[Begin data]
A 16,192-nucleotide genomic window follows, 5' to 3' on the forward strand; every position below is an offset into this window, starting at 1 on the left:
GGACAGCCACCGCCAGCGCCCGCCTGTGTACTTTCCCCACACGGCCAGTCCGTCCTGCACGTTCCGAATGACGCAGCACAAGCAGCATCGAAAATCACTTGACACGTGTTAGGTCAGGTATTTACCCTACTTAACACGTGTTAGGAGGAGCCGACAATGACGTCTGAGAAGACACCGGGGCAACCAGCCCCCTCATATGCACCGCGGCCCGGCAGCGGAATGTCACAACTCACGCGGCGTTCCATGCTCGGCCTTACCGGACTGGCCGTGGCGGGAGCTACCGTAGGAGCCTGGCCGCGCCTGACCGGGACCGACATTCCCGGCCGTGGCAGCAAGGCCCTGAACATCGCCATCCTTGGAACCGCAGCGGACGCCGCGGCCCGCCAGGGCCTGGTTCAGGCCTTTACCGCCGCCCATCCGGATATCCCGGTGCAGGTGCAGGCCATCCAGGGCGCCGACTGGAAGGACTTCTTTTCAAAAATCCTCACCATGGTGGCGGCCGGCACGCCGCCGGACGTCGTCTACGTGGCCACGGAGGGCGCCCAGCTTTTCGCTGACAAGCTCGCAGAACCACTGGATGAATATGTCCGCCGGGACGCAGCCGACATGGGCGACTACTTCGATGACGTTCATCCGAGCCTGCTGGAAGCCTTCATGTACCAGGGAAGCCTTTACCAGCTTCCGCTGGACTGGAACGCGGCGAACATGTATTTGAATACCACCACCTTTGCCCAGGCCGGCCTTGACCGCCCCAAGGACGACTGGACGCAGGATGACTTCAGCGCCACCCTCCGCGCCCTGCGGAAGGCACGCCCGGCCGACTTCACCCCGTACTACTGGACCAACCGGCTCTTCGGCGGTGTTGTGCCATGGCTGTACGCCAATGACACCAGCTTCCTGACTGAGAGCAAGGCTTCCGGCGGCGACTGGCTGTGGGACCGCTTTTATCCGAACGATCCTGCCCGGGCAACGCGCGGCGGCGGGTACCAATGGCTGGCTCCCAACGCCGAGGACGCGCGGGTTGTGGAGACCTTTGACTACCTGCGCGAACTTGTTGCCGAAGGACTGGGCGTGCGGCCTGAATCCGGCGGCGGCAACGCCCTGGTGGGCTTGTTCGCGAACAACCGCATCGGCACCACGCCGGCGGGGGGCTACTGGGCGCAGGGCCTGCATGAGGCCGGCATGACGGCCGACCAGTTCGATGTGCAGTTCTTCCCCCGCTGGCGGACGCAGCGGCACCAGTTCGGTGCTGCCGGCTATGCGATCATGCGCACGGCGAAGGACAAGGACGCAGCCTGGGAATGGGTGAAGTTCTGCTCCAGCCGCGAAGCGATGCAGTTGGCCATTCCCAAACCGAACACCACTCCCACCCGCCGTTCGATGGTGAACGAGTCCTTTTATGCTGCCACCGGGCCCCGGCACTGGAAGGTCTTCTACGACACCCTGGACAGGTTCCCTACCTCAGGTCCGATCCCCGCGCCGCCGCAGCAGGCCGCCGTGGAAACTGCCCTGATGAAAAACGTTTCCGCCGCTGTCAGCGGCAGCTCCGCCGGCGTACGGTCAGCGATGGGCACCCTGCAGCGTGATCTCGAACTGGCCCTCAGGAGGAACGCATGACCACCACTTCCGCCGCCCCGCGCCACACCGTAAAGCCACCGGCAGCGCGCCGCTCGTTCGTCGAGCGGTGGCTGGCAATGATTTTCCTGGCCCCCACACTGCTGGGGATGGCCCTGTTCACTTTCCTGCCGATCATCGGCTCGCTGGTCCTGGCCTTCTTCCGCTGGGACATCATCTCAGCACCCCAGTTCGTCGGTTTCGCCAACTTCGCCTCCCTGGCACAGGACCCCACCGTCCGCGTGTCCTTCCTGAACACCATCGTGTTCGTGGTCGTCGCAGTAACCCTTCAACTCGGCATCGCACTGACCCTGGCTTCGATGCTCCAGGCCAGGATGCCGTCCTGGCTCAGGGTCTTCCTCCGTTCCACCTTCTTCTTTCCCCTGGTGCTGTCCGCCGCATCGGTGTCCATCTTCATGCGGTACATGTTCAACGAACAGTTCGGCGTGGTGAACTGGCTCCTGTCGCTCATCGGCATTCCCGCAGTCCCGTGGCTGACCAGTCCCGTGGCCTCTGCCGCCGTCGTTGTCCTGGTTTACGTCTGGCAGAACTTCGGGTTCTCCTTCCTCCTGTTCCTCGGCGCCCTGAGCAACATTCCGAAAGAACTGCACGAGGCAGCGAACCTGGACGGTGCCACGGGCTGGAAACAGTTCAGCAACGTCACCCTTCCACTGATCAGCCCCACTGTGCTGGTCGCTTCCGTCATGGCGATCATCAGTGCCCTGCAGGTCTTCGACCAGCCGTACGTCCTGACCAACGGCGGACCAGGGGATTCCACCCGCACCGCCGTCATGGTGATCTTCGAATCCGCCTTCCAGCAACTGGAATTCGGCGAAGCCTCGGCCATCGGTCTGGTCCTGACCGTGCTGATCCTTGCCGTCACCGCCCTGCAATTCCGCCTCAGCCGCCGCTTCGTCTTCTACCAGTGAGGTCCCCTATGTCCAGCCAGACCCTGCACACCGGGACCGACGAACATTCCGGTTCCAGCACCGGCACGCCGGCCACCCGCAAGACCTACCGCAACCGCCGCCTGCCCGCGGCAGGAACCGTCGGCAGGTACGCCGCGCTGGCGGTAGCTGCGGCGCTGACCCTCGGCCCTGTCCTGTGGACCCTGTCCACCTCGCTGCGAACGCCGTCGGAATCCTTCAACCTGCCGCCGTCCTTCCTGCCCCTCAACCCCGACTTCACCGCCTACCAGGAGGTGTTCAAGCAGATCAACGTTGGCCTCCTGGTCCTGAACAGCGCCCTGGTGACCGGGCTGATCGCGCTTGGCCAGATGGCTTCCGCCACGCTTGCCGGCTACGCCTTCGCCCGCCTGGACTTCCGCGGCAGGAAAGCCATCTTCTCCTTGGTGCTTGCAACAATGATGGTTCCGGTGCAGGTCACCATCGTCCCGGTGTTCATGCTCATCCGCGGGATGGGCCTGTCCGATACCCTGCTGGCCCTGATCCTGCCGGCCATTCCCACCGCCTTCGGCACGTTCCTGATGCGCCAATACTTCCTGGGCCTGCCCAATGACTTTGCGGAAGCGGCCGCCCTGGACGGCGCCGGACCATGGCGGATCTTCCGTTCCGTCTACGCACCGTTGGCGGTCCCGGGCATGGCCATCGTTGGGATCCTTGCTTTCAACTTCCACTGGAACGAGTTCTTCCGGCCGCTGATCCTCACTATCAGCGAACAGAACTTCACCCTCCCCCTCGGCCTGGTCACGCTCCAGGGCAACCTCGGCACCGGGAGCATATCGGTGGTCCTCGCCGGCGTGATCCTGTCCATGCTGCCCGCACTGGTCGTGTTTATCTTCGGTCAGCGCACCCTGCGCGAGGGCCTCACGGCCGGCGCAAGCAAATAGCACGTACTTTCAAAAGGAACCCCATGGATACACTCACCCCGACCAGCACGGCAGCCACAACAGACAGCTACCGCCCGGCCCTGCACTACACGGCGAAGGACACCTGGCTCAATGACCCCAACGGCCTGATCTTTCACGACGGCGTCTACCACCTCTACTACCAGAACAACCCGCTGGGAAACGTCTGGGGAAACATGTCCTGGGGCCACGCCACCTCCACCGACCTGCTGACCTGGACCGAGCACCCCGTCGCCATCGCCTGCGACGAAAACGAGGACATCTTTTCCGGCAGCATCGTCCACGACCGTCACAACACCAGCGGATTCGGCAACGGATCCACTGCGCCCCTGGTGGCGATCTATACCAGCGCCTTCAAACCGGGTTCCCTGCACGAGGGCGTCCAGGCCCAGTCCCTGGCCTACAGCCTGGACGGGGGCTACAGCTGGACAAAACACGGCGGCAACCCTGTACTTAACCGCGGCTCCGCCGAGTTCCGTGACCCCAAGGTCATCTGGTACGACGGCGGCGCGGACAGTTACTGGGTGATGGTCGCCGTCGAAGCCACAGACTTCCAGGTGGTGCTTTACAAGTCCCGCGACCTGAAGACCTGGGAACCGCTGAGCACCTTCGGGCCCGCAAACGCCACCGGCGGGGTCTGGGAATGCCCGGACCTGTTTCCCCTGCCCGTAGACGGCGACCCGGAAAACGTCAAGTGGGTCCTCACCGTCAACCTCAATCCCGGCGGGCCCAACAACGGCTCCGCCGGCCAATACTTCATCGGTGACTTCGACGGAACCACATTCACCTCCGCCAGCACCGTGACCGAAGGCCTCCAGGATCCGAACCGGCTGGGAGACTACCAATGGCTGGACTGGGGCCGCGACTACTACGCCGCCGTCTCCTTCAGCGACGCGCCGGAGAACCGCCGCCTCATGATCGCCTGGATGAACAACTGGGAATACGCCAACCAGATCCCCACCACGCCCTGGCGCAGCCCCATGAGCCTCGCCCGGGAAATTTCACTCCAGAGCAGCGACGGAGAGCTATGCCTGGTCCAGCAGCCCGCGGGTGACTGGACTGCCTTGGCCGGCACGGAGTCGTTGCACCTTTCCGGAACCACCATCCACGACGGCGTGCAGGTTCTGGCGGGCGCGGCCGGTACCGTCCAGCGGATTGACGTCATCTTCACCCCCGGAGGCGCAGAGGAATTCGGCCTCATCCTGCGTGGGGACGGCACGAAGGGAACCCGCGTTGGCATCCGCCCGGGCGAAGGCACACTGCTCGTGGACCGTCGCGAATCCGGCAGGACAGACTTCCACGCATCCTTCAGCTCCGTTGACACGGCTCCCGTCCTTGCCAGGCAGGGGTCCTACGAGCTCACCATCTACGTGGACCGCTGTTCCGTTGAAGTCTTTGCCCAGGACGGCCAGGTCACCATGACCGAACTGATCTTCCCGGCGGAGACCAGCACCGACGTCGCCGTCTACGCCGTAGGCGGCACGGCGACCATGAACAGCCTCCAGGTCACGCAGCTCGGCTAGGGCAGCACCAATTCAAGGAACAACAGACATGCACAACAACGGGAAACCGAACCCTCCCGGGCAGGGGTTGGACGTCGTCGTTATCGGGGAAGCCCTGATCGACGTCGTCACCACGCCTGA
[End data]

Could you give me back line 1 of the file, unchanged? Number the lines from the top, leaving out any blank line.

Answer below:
A 16,192-nucleotide genomic window follows, 5' to 3' on the forward strand; every position below is an offset into this window, starting at 1 on the left: